Hmmm, I know that this entry is far from what I usually write about but last summer I expressed my thoughts on the possibility of Ebonics being presented on standardized tests, and I’d like to bring this up again. I don’t think that this would EVER happen, but I’m discovering that more and more people feel like that should happen.
Firstly, the Scholastic Aptitude Test and the American College Test are intended to determine a student’s readiness for college and allow colleges to determine how applicants would perform academically at their respective institutions. The writing, the reading, and mathematics portions of both tests are a reflection of the level of course work that a student will be required to study in college. It doesn’t matter if they’re general education courses or remedial courses.
If a student cannot understand or refuses to use “Standard English”, for what ever the reason, how will they be able to succeed academically at any post-secondary institution? That includes the 2-year community colleges who may not require standardized tests. The course material that you learn in college is more difficult than any course offered at high schools. A college is not going to alter an entire course to cater to students when it’d be easier to heighten their admission requirements or not accept that form of testing all together.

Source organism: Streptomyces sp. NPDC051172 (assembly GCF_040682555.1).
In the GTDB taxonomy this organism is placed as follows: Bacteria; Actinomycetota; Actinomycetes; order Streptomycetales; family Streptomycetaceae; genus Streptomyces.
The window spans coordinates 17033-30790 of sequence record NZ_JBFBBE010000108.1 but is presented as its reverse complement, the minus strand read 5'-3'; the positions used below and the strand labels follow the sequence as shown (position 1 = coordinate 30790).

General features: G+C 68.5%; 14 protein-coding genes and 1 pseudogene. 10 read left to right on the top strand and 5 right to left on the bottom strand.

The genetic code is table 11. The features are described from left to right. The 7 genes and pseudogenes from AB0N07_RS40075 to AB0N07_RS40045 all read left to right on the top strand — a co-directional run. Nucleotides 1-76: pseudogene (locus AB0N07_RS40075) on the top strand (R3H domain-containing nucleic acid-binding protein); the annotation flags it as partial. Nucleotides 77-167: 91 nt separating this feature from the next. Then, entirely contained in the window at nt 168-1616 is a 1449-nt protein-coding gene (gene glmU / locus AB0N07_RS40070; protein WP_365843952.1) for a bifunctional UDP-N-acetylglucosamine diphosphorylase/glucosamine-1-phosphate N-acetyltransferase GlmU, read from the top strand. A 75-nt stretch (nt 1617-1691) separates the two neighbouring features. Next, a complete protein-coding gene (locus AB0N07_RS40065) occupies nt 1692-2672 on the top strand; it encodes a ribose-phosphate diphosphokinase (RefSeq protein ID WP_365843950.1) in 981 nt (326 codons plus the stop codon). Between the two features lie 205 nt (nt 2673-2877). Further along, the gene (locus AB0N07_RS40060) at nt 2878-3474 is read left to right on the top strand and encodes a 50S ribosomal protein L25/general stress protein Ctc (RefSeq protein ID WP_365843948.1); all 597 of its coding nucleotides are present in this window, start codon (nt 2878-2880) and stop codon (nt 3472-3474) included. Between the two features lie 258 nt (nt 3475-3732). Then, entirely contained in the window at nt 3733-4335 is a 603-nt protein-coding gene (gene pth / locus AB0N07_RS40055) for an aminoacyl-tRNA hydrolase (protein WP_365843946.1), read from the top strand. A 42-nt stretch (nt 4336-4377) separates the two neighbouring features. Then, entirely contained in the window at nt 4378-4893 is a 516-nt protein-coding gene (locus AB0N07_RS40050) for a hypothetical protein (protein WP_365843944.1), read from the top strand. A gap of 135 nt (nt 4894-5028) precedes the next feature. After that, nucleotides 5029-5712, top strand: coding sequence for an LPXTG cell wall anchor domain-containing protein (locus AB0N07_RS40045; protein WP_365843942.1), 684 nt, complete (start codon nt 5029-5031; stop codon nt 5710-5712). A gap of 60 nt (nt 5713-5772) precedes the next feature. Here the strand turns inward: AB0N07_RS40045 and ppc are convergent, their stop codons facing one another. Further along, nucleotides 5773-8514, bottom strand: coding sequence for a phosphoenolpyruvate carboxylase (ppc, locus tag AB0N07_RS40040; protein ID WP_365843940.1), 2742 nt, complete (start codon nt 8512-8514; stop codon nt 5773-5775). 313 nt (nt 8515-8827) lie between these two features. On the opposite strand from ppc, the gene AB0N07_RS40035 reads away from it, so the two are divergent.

For those young hopefuls who aspire to attend college but suffer from the lack of speaking standard English, receiving another form of standardized tests will not be in their favor. In comparison to the tests that are offered right now, modified tests would not allow a student, school, or guidance counselor to identify a student’s weakness in order to them in time for college.
Although I’ve only heard of the option of having the math word problems changed to Ebonics, it does not make sense. If a student cannot read and understand a math problem that focuses more on the numbers than sophisticated words, then how is he or she able to perform on the other sections successfully?
This is solely my opinion but in the real world, I don’t think that many employers will hire someone who cannot communicate effectively.